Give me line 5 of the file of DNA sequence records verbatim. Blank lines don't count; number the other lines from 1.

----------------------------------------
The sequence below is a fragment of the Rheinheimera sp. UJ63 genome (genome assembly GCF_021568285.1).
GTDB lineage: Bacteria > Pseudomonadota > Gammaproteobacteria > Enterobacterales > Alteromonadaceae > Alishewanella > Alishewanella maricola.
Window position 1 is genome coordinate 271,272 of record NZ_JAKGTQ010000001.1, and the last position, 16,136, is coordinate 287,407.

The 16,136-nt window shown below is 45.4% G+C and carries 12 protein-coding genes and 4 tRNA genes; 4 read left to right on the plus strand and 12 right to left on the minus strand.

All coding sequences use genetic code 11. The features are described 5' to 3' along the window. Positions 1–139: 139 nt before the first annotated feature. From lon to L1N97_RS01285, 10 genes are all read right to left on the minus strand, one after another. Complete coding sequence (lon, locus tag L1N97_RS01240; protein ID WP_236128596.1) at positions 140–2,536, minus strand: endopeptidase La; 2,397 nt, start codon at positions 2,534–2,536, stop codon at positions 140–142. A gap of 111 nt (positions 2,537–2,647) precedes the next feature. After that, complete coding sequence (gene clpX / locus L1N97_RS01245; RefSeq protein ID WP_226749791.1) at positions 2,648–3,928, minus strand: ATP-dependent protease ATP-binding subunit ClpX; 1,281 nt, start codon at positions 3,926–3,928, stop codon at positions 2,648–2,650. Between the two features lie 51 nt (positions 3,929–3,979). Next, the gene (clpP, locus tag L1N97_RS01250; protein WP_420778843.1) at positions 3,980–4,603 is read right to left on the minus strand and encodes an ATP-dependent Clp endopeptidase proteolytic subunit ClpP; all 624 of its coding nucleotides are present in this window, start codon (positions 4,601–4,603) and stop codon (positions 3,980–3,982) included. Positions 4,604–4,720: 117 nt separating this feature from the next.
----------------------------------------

All coding sequences use genetic code 11. The features are described 5' to 3' along the window. Positions 1–139: 139 nt before the first annotated feature. From lon to L1N97_RS01285, 10 genes are all read right to left on the minus strand, one after another. Complete coding sequence (lon, locus tag L1N97_RS01240; protein ID WP_236128596.1) at positions 140–2,536, minus strand: endopeptidase La; 2,397 nt, start codon at positions 2,534–2,536, stop codon at positions 140–142. A gap of 111 nt (positions 2,537–2,647) precedes the next feature. After that, complete coding sequence (gene clpX / locus L1N97_RS01245; RefSeq protein ID WP_226749791.1) at positions 2,648–3,928, minus strand: ATP-dependent protease ATP-binding subunit ClpX; 1,281 nt, start codon at positions 3,926–3,928, stop codon at positions 2,648–2,650. Between the two features lie 51 nt (positions 3,929–3,979). Next, the gene (clpP, locus tag L1N97_RS01250; protein WP_420778843.1) at positions 3,980–4,603 is read right to left on the minus strand and encodes an ATP-dependent Clp endopeptidase proteolytic subunit ClpP; all 624 of its coding nucleotides are present in this window, start codon (positions 4,601–4,603) and stop codon (positions 3,980–3,982) included. Positions 4,604–4,720: 117 nt separating this feature from the next.